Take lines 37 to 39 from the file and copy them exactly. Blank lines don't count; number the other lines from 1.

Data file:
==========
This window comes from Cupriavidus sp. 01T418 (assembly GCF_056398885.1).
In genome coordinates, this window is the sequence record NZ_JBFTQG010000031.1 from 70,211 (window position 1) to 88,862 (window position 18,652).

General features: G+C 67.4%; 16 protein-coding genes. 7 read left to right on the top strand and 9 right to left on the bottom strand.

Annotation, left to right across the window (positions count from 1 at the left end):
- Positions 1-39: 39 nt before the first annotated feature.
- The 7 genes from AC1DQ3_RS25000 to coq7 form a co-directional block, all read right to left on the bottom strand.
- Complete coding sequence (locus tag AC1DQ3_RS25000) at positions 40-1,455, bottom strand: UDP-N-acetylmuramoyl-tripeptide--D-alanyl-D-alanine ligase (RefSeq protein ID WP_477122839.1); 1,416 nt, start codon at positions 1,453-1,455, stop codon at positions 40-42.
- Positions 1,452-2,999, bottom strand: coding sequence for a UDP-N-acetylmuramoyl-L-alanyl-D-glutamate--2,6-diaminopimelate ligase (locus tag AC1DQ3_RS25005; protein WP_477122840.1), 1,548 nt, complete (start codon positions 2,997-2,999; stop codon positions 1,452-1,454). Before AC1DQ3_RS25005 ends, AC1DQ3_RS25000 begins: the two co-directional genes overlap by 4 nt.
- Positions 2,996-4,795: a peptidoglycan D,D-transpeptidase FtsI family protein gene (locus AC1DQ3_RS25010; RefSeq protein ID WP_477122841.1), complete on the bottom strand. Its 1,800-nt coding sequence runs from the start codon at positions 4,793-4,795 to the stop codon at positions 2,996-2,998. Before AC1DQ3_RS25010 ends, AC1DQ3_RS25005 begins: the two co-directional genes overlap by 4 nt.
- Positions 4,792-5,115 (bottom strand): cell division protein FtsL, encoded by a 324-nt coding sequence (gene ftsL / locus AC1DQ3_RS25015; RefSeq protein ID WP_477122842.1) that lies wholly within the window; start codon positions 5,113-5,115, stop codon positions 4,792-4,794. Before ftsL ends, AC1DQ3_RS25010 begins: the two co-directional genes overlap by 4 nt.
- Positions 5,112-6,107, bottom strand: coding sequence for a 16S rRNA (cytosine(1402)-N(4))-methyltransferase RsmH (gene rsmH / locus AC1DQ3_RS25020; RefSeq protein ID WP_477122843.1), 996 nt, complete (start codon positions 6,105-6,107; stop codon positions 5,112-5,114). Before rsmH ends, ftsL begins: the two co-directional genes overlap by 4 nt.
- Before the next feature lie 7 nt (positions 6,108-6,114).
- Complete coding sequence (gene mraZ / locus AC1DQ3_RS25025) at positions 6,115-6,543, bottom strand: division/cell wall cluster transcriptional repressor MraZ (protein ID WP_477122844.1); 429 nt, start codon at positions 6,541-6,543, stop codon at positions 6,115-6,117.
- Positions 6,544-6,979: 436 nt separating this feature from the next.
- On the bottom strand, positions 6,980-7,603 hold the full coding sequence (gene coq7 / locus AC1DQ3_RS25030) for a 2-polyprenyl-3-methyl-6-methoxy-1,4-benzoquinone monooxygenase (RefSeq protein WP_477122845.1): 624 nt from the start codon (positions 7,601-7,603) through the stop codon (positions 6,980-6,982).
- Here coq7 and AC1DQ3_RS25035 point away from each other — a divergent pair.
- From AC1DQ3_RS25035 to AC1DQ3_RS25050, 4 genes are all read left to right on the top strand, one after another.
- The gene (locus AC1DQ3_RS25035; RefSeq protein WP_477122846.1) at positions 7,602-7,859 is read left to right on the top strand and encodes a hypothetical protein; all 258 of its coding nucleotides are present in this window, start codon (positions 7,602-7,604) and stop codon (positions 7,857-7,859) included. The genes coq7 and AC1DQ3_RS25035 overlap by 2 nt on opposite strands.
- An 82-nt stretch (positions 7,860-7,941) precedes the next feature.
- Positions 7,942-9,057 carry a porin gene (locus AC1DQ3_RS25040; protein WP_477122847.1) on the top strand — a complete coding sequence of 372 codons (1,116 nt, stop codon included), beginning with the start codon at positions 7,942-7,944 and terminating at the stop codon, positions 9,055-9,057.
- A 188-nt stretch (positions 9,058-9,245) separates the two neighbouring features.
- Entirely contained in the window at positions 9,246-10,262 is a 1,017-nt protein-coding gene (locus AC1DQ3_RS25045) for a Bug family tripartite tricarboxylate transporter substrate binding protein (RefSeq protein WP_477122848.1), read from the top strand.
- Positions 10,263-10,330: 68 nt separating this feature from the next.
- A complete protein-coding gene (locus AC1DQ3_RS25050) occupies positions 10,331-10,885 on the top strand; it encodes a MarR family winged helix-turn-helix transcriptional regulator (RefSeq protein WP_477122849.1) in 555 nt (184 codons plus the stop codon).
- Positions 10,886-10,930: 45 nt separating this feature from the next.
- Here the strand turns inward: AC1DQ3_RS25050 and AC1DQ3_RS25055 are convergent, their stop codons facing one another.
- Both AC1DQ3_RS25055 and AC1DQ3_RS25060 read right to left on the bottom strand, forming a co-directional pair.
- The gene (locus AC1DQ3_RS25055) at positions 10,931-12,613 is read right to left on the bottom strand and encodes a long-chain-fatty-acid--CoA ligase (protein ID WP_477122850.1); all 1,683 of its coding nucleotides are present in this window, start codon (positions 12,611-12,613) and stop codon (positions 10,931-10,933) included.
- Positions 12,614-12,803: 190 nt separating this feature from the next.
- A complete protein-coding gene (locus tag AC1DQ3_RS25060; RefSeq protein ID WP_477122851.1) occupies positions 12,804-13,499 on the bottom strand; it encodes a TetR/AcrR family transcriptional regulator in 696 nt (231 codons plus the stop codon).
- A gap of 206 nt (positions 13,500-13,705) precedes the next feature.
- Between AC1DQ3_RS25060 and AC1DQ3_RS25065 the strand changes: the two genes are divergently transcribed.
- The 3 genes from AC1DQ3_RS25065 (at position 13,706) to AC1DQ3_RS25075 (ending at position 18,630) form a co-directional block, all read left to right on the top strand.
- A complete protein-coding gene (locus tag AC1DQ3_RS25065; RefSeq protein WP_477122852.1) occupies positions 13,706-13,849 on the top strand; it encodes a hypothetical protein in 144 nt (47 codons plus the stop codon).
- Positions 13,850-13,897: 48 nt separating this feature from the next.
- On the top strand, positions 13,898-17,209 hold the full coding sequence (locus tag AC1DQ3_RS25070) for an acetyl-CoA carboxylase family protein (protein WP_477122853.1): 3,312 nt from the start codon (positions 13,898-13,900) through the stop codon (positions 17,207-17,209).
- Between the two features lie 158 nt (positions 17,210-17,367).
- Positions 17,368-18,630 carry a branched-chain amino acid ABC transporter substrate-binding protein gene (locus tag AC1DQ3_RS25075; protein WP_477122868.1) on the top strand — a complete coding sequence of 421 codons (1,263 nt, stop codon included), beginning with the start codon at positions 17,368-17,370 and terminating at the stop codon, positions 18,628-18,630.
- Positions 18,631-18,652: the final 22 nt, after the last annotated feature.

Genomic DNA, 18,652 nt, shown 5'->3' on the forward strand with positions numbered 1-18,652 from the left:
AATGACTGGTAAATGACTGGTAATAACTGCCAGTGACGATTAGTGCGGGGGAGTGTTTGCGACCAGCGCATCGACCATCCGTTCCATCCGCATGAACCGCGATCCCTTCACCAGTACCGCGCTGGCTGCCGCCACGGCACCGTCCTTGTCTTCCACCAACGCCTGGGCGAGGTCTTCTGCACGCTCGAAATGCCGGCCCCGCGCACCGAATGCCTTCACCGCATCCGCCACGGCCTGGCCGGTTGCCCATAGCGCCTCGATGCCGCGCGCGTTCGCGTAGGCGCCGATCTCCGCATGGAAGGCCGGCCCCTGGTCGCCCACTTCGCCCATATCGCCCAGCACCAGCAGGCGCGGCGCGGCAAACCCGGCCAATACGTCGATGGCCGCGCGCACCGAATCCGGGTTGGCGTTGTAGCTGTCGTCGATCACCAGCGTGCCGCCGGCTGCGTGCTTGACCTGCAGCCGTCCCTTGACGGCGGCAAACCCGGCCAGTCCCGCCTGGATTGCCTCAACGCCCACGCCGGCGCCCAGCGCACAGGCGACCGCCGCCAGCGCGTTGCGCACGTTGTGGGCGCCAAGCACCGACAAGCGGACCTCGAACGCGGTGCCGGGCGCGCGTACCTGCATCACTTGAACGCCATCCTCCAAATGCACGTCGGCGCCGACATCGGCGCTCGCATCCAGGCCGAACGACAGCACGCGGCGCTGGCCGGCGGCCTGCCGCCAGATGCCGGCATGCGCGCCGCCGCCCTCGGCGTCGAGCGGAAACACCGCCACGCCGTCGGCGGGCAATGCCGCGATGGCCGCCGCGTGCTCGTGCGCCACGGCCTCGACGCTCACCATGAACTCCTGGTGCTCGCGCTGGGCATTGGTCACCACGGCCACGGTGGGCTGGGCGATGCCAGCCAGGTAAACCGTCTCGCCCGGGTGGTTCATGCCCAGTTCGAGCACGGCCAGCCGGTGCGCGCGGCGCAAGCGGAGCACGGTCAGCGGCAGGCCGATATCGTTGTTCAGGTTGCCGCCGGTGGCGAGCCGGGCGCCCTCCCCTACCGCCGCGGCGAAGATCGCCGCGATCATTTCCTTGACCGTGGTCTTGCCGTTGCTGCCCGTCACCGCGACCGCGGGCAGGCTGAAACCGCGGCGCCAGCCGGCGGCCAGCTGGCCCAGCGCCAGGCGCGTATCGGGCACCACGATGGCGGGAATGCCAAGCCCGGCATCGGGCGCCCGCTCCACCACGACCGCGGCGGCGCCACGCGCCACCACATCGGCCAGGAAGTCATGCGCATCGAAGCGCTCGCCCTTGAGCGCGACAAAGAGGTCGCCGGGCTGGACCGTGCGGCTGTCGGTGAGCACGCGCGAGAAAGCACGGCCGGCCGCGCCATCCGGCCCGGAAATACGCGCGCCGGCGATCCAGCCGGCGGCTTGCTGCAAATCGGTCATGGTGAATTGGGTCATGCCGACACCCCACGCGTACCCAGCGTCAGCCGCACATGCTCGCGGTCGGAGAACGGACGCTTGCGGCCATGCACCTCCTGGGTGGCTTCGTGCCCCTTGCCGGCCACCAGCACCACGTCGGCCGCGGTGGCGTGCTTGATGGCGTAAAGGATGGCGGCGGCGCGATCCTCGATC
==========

- Between the two features lie 158 nt (positions 17,210-17,367).
- Positions 17,368-18,630 carry a branched-chain amino acid ABC transporter substrate-binding protein gene (locus tag AC1DQ3_RS25075; protein WP_477122868.1) on the top strand — a complete coding sequence of 421 codons (1,263 nt, stop codon included), beginning with the start codon at positions 17,368-17,370 and terminating at the stop codon, positions 18,628-18,630.
- Positions 18,631-18,652: the final 22 nt, after the last annotated feature.